During the offseason, there was quiet discussion that could have potentially turned college football's offensive revolution upside down.
The NCAA Football Rules Committee considered making reviewable a long-standing rule that allows offensive lineman to block up to 3 yards downfield on a pass, according to Steve Shaw, NCAA secretary-rules editor.
The 3-yard limit is unique to the college game and is considered the foundation of the run-pass option play that has recast college football in recent years. The so-called "RPO" has allowed offenses to further dominate in a. An RPO essentially allows the quarterback to change the play after the snap with the ball in his hands.
Post-snap, a run can quickly turn into a pass as the quarterback reads the defense. That further confuses defenders keying on lineman already downfield looking like they are blocking for a run.
Kansas City Chiefs offensive lineman Mitch Schwartz explains it for you here.
A Run-Pass Option (RPO) is a called run play with a pass option. It can be a DE, a LB, or just a specific alignment the QB is looking for. The OL blocks for the run the entire way, and the QB makes a decision pre or post snap (depending on which variation is called) to run/throw. https://t.co/Uf0Uev7KHb— Mitchell Schwartz (@MitchSchwartz72) February 4, 2018
"What makes that call so difficult is you can be up to 3 yards [downfield] when the pass is thrown," Shaw told CBS Sports. "What that means is, at that release point, you've got to frame the field. The umpire -- the guy right behind the defense -- used to be the guy for that. That ball goes overhead and you see a guy 5 yards downfield. You've got to map [the lineman] back to where he was."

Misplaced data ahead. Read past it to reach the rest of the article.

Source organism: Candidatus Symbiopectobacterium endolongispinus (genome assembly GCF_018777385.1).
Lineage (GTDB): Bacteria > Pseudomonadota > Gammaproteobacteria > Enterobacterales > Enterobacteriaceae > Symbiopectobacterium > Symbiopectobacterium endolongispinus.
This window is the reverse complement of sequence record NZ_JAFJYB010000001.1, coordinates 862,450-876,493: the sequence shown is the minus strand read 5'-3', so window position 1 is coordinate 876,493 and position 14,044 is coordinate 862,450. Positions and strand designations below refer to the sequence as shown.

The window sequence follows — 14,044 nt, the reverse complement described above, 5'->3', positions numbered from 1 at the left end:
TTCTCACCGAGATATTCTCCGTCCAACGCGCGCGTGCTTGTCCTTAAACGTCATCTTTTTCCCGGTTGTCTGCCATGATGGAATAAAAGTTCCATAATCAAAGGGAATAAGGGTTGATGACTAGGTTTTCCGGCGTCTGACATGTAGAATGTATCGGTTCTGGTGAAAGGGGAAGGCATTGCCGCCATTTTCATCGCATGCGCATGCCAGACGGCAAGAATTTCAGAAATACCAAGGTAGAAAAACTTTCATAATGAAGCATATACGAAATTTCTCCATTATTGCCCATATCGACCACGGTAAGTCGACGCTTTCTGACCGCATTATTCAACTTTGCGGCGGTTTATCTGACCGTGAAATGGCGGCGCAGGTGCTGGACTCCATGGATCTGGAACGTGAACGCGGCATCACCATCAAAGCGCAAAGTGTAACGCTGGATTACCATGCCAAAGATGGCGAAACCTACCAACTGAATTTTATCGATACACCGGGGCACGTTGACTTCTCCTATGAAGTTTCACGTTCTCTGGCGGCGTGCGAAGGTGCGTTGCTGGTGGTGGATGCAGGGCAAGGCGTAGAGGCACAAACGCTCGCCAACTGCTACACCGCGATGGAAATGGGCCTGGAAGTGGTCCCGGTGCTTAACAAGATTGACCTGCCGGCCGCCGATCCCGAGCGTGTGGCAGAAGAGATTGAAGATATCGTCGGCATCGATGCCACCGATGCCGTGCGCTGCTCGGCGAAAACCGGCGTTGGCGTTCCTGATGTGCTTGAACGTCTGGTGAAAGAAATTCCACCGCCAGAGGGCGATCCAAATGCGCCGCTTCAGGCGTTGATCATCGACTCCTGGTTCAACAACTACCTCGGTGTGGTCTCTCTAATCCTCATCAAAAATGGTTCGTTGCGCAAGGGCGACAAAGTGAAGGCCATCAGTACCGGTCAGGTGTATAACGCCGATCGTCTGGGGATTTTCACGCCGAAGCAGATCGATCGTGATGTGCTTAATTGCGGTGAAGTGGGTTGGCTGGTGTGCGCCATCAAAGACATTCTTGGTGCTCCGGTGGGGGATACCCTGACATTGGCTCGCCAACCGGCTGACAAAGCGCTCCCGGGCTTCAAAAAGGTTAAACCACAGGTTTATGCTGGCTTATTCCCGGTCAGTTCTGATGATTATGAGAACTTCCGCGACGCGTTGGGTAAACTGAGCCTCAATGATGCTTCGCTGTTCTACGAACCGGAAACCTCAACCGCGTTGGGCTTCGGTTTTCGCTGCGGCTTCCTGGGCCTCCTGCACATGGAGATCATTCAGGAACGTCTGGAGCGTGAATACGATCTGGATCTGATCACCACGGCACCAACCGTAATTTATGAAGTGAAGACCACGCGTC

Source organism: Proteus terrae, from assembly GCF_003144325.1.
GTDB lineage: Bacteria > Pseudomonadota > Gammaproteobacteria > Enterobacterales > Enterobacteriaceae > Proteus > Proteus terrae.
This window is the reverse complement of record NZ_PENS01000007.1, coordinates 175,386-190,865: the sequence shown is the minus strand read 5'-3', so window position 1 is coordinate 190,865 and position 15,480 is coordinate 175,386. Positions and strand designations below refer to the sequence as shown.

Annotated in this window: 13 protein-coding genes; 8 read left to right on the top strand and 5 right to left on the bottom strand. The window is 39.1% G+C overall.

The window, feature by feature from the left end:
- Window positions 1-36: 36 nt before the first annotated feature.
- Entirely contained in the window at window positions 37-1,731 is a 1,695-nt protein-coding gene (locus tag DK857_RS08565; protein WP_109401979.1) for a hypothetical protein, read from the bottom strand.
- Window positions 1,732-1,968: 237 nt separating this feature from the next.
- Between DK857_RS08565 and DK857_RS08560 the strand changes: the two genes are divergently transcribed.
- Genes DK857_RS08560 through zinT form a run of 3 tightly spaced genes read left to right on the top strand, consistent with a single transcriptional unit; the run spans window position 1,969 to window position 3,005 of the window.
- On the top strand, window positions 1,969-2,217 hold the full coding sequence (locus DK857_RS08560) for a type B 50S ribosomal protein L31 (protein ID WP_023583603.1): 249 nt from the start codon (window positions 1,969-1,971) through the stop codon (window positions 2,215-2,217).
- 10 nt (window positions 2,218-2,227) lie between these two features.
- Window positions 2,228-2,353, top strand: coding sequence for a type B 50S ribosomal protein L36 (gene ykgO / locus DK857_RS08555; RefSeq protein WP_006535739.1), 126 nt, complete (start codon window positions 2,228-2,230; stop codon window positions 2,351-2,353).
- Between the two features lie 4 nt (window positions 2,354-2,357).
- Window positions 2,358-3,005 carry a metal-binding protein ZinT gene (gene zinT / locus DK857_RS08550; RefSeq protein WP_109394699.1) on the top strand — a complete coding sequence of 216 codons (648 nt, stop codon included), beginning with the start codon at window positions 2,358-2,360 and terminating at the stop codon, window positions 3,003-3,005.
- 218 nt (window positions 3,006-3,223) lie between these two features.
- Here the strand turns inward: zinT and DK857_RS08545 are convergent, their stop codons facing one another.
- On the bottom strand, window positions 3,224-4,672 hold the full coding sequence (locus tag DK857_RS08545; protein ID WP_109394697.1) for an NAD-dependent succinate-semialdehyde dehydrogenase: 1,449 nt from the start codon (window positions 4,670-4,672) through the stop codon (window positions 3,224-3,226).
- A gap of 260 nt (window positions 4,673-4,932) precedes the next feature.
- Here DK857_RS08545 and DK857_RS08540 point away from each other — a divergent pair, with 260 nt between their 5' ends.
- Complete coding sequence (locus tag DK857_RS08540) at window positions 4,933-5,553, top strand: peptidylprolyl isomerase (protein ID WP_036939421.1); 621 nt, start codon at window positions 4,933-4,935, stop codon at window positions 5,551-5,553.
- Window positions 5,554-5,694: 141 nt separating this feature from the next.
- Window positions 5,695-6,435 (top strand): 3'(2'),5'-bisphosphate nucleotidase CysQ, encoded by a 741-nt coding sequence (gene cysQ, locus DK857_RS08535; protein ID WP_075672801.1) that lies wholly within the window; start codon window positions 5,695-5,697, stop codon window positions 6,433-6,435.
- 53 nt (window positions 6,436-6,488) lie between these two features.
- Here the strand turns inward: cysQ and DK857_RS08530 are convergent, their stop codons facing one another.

Any adjustment in that space has gotten the attention of coaches who have become RPO superstars. Their ability to coach up quarterbacks who can make that post-snap read on the fly has changed the game within the game.
Defensive coaches continue to find difficulty defending the RPO, especially when linemen may or may not be within 3-yard limit.
"We've got great rules right now," said Auburn coach Gus Malzahn, one of the nation's best at running RPO concepts. "Three yards downfield is fair. College football is fine. That's what high school has done. That's what people want to see."
Former Auburn quarterback Nick Marshall's game-tying touchdown pass in 2013 against Alabama is considered one of the most impactful RPO calls ever.
Two years ago, there was discussion by the rules committee of adopting the NFL rule. In the pros, offensive linemen aren't allowed to be more than 1 yard beyond the line of scrimmage when a pass is released. Instead, the rules committee urged officials to "stringently enforce" the 3-yard limit.
RPOs have become so successful there has been obvious backlash. Some coaches claim officials fudge on the 3-yard limit because it is so hard to determine.
Two years ago, then-coordinator of officials Rogers Redding told reporters there would be a "slippery slope of having the [replay] official in the booth create a foul."
"There was conversation in the rules committee, 'Should we make it reviewable?'" Shaw said. "The concern now is, every pass play, [you] put yourself in the replay seat. You can't let the game start unless you review ineligibles downfield."
Current Auburn quarterback Jarrett Stidham had a quick reaction. It's hard to imagine stopping a game every time there is a question whether is improperly downfield. College games are long enough. In 2016, the average length of a game was the longest in history: 3 hours, 24 minutes.
"It would be interesting if that were a rule change," Stidham said. "Games might turn into 5 ½-hour games."
Ole Miss offensive coordinator Phil Longo estimates 50 percent of offenses nationwide incorporate RPO concepts.
"I would never rely on it solely," Longo said. "Defenses are catching up to it. It's a movement that started in football 15 years ago.
"RPOs will be harder to throw this year and will be harder next year."